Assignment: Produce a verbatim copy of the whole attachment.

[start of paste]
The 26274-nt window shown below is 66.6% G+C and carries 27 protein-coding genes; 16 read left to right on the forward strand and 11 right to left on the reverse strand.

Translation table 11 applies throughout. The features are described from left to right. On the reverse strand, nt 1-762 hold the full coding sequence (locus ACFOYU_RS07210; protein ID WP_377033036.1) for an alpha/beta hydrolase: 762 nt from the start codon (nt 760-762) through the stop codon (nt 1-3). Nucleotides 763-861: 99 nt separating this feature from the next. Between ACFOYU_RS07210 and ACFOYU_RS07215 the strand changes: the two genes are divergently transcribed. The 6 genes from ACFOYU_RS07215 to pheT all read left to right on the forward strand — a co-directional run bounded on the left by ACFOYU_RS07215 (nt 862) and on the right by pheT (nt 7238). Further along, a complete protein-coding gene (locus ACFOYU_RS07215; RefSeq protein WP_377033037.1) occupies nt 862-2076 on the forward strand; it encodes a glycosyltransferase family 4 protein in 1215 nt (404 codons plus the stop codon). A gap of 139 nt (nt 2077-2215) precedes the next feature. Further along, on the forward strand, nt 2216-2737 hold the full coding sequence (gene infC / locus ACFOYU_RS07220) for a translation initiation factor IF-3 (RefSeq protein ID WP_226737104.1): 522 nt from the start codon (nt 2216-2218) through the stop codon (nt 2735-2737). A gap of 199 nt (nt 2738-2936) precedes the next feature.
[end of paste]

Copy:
The 26274-nt window shown below is 66.6% G+C and carries 27 protein-coding genes; 16 read left to right on the forward strand and 11 right to left on the reverse strand.

Translation table 11 applies throughout. The features are described from left to right. On the reverse strand, nt 1-762 hold the full coding sequence (locus ACFOYU_RS07210; protein ID WP_377033036.1) for an alpha/beta hydrolase: 762 nt from the start codon (nt 760-762) through the stop codon (nt 1-3). Nucleotides 763-861: 99 nt separating this feature from the next. Between ACFOYU_RS07210 and ACFOYU_RS07215 the strand changes: the two genes are divergently transcribed. The 6 genes from ACFOYU_RS07215 to pheT all read left to right on the forward strand — a co-directional run bounded on the left by ACFOYU_RS07215 (nt 862) and on the right by pheT (nt 7238). Further along, a complete protein-coding gene (locus ACFOYU_RS07215; RefSeq protein WP_377033037.1) occupies nt 862-2076 on the forward strand; it encodes a glycosyltransferase family 4 protein in 1215 nt (404 codons plus the stop codon). A gap of 139 nt (nt 2077-2215) precedes the next feature. Further along, on the forward strand, nt 2216-2737 hold the full coding sequence (gene infC / locus ACFOYU_RS07220) for a translation initiation factor IF-3 (RefSeq protein ID WP_226737104.1): 522 nt from the start codon (nt 2216-2218) through the stop codon (nt 2735-2737). A gap of 199 nt (nt 2738-2936) precedes the next feature.